General Raduege says there aren’t enough workers that have the combined science, technology, engineering, and math training needed to effectively build cybersecurity-specific skills, especially when technology is refreshing every year. He adds that the need is also diversifying. From cyber attack insurance agents to cyber fluent communications officers, Raduege says that the need to get the next generation of workers cyber-ready extends even beyond information technology.

“We need attorneys who know the difference between a botnet and a spearfish…but can also explain that to a judge and a jury,” he says.

However, creating a cyber-talent pipeline isn’t without its challenges. Raytheon, a defense company and top sponsor of this year’s NCCDC, and Zogby Analytics conducted a survey of Millennials on cybersecurity, and found 82 percent of young adults ages 18 to 26 had never had a high school teacher or guidance counselor suggest a cybersecurity career. Less than 25 percent are even interested in a cybersecurity job. That number drops to 14 percent for young women.

“We teach our young children right from wrong, and I think we need to do this specifically in their [digital] connectedness,” says Jeff Jacoby, a director for Raytheon intelligence, information, and services. “The term ‘cyber’ has not made it into the mainstream [careers].”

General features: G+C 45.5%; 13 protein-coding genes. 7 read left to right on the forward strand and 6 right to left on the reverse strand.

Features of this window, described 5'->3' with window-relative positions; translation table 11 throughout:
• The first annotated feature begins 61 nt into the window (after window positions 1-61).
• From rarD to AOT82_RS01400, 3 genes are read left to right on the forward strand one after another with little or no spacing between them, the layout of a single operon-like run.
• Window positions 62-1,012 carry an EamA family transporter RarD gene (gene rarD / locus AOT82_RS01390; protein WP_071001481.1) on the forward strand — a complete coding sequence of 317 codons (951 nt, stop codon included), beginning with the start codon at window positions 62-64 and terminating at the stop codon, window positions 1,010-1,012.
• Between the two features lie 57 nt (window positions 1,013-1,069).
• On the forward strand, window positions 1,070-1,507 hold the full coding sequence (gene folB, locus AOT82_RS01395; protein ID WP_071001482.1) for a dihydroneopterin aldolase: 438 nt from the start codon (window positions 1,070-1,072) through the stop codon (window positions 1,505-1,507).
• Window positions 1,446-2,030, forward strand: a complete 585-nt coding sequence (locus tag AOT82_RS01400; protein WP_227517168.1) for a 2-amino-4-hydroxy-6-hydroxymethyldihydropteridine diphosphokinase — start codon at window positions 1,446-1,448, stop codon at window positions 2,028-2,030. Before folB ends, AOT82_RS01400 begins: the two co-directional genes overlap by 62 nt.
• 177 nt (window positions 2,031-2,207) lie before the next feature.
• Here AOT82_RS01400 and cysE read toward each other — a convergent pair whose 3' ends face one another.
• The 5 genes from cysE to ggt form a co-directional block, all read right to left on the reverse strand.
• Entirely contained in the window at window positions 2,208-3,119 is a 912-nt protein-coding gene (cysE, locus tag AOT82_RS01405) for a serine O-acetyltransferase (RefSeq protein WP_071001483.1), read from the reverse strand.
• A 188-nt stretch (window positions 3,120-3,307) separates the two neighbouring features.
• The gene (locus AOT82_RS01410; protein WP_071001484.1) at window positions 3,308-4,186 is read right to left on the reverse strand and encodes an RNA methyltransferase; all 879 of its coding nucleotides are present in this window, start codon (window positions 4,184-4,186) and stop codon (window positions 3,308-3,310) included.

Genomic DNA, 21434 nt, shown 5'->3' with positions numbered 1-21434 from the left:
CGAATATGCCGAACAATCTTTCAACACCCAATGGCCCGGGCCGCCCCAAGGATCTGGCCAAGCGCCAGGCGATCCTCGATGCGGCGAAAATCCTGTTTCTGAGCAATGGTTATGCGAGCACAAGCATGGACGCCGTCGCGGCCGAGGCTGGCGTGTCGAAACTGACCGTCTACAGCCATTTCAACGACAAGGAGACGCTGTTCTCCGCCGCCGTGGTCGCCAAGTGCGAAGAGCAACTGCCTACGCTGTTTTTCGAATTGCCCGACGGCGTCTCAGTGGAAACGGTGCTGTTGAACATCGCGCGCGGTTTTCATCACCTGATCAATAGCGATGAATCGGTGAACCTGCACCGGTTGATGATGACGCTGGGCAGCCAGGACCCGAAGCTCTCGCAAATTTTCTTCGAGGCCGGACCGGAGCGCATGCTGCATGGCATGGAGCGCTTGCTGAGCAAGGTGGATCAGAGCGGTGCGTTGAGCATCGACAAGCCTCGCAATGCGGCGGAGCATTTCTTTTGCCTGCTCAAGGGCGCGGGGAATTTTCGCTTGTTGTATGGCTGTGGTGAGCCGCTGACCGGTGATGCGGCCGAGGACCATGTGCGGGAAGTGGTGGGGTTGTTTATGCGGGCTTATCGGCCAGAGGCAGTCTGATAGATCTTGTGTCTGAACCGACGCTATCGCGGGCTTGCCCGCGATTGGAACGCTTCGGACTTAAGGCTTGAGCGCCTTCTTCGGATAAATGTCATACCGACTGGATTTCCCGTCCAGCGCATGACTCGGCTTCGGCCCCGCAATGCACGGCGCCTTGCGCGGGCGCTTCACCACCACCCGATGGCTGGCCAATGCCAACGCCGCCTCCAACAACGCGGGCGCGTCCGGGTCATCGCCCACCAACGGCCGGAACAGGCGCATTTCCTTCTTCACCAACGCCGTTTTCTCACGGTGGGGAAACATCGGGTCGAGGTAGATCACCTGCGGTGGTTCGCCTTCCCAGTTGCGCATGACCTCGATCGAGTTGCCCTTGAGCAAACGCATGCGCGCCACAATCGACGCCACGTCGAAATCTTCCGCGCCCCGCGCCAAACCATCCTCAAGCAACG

Mr. Jacoby’s solution? Advance education and awareness as early as possible.

For example, Raytheon sponsors a scholarship for elementary school teachers who innovate ways to teach STEM concepts, in addition to sponsoring numerous competitions.

“[Competitions are] really a way for colleges and universities to assess their own cyber security programs to make improvements,” he says.

These early initiatives could be paying off. For Duffey, his interest in cybersecurity started with competitions in high school and continued when he joined RIT’s Security Practices and Research Association (SPARSA), which runs its own national cybersecurity competition. The competition, he says, is key.

“When you look at other fields, like sports, [there’s a football] quarterback – it is kind of sensationalized. People look up to these people,” Duffey says. “I think something really important is having some milestones people can shoot for to get recognition.”

The 2014 competition, which took place this weekend, at least had one storybook championship moment: the underdog won. University of Central Florida, who participated in the competition for the first time last year, beat RIT for the top prize.